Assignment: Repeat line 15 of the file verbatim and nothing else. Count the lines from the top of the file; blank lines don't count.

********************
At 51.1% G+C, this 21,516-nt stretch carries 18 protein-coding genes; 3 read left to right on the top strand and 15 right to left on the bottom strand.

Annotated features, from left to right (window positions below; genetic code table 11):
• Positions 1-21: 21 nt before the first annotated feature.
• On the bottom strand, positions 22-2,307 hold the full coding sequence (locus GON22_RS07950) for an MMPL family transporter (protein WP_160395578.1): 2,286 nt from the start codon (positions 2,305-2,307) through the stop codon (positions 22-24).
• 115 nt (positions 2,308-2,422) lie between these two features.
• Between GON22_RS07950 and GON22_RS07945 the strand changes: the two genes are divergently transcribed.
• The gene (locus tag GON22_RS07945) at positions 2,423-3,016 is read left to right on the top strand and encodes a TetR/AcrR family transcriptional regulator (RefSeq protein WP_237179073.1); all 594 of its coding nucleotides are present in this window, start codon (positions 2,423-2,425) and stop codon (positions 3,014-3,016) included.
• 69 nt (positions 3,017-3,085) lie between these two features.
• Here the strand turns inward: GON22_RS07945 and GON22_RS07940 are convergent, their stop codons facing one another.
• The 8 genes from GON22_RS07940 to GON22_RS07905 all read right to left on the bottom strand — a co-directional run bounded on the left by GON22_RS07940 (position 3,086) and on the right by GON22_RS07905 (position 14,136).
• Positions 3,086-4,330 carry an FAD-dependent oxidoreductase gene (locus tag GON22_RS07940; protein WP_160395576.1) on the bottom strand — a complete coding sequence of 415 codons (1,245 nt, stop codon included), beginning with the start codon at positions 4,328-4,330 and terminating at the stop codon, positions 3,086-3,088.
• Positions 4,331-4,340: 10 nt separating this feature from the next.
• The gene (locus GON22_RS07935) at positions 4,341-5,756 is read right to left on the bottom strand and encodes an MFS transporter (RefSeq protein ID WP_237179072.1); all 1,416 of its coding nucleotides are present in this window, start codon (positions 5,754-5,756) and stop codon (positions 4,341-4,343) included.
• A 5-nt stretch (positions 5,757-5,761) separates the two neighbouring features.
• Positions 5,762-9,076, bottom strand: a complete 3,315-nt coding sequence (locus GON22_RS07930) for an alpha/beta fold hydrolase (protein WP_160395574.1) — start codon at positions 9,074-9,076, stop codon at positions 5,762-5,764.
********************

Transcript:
• Positions 5,762-9,076, bottom strand: a complete 3,315-nt coding sequence (locus GON22_RS07930) for an alpha/beta fold hydrolase (protein WP_160395574.1) — start codon at positions 9,074-9,076, stop codon at positions 5,762-5,764.